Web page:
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Estate Planning Archives | Page 2 of 3 | Wealthspire Advisors

estate attorney

Preparing to Meet with Your Estate Planning Attorney

By Guides & Whitepapers
You can streamline the estate planning process by coming prepared to your first meeting with your estate planning attorney. It will be helpful if you have taken some time to consider who you would like to name as guardian, executor and trustee, as well as who you would generally like to inherit your property. In addition, your attorney will ask for some basic information from you in order to best advise you. Below is a list of the information and documents that we recommend you make available to your estate planning attorney. If you are married, you should provide information…
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estate plan checklist

Estate Plan Checkup Checklist

By Guides & Whitepapers
We recommend reviewing your estate plan regularly to determine whether it remains up to date - below is a checklist of some questions to revisit each year. How do I know when to update my estate plan? Who: Consider whether there have been any changes with the people in your life. Have you or your children been married or divorced? Have there been any new births? Has anyone named in your Will died or become disabled? Have you fallen out of touch with anyone named in your Will? What: Consider whether there have been any changes in your personal circumstances…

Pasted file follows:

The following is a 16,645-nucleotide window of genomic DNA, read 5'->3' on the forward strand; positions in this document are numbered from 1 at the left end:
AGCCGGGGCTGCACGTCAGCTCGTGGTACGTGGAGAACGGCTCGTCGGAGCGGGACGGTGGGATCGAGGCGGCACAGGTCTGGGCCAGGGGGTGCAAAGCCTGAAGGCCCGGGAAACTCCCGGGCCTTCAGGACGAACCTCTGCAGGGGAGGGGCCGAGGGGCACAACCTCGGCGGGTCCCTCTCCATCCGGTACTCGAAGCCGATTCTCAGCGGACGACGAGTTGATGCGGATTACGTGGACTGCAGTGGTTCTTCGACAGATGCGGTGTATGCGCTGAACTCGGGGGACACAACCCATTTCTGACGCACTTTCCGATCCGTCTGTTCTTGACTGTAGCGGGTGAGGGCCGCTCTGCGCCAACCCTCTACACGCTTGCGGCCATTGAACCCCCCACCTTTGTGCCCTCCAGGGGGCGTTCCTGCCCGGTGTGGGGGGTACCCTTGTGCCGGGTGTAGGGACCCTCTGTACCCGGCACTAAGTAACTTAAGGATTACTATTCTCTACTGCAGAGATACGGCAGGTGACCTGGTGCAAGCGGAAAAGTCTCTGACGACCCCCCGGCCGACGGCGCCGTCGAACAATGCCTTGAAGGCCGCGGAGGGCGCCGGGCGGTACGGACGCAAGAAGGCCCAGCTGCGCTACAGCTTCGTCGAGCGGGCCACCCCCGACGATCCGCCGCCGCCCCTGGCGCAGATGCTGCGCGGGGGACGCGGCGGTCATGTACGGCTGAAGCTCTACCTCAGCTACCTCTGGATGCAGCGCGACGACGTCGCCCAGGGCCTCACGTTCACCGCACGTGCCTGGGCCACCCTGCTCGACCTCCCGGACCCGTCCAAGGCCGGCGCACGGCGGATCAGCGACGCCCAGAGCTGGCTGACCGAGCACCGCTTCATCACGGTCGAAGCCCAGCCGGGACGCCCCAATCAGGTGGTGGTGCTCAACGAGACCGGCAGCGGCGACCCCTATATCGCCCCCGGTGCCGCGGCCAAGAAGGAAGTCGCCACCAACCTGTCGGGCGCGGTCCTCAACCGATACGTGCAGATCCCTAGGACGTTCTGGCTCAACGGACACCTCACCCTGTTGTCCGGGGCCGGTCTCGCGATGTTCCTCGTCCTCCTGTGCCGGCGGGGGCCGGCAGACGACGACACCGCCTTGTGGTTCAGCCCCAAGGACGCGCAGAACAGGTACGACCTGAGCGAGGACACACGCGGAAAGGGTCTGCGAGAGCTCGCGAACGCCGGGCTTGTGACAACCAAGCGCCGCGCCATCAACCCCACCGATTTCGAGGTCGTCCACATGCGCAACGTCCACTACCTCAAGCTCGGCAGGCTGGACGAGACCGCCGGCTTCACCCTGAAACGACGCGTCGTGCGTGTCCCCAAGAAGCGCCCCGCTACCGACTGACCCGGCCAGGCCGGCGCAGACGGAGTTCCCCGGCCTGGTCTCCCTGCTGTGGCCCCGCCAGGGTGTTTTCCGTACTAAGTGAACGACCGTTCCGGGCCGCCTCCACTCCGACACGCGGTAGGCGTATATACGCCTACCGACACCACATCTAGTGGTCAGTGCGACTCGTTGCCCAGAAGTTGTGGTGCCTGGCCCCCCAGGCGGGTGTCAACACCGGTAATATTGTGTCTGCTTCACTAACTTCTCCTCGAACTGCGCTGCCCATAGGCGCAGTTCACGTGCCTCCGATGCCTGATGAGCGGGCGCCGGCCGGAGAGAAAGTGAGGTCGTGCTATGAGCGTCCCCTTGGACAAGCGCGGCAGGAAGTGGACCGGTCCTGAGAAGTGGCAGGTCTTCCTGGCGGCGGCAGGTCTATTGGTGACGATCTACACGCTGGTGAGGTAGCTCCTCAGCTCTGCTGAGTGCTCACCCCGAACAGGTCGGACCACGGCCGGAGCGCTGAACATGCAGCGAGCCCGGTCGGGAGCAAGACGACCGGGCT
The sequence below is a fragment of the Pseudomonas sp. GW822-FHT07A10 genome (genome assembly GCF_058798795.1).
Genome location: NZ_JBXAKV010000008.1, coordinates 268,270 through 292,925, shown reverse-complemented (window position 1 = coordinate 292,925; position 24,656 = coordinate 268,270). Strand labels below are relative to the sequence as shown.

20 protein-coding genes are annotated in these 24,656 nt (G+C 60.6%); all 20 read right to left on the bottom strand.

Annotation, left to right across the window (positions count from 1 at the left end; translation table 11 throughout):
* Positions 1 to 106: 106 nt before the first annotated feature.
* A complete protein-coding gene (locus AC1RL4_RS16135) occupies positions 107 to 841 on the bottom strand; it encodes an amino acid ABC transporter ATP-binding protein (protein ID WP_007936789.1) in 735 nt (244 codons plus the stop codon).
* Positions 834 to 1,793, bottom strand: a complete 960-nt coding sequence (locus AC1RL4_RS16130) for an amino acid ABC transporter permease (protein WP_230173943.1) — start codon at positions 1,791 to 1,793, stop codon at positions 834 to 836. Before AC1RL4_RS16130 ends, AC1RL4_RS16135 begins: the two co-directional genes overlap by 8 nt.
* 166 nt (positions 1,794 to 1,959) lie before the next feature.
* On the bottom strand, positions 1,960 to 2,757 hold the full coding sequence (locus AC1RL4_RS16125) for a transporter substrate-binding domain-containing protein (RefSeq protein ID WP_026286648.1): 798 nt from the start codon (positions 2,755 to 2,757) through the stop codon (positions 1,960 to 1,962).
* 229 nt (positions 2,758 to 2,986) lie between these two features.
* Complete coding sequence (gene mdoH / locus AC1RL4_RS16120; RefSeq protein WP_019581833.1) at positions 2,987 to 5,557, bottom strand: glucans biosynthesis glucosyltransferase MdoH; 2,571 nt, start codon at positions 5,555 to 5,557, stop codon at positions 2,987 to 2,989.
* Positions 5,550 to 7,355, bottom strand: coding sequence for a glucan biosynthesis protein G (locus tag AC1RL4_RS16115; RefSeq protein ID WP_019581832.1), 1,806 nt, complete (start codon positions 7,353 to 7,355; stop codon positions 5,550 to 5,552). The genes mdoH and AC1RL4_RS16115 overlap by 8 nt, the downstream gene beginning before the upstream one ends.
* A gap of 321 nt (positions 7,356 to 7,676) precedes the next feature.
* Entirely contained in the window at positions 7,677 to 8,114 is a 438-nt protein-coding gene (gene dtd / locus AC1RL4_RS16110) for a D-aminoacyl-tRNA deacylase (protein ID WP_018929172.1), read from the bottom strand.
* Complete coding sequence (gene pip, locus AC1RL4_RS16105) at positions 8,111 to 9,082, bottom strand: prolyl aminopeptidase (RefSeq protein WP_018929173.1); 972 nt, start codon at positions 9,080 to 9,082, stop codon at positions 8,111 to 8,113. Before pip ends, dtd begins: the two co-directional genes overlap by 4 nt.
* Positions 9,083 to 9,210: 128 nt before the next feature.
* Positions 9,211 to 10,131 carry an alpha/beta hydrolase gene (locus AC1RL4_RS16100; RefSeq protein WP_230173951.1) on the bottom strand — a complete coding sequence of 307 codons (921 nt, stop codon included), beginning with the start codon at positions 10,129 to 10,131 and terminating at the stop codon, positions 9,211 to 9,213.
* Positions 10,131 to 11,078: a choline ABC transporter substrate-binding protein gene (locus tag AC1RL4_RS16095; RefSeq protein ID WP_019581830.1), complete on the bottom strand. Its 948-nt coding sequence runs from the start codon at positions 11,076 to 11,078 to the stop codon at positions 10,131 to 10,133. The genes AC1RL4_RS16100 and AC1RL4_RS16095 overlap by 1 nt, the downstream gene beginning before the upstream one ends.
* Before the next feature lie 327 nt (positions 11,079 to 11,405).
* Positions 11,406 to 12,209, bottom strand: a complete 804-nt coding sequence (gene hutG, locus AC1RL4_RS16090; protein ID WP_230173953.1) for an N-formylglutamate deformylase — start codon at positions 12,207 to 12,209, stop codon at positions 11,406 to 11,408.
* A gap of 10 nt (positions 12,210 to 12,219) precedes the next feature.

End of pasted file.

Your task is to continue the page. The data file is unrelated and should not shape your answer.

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loss loved one

What to Do After the Loss of a Loved One

By Blog
When a loved one passes away, you will face many responsibilities, from making funeral plans to closing out financial affairs. These responsibilities will add stress to what is already a difficult and emotional time. Getting organized and knowing what steps you need to take will help reduce some of that added stress. Below is a chronological checklist to help you organize and close your loved one’s affairs. WITHIN FIRST TWO WEEKS First and foremost, you will need original death certificates. Everyone from banks, to insurance companies, to credit card companies may request at least a photocopy if not an original,…
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GRAT

A Primer on the Grantor Retained Annuity Trust (“GRAT”)

By Guides & Whitepapers
Objective The objective of the Grantor Retained Annuity Trust is to remove appreciation on the transferred assets from the grantor’s estate. The structure of the GRAT also allows this removal of appreciation to be done at minimal or no gift tax cost. Operation of the GRAT The grantor transfers an asset with high appreciation potential to the GRAT, which is an irrevocable trust. In return, the grantor retains a qualified annuity interest for a specific term of years. Common terms of years for annuity trusts range from 2 to 10 years. The initial term must be at least 2 years,…
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dynasty trusts

A Primer on Dynasty Trusts

By Guides & Whitepapers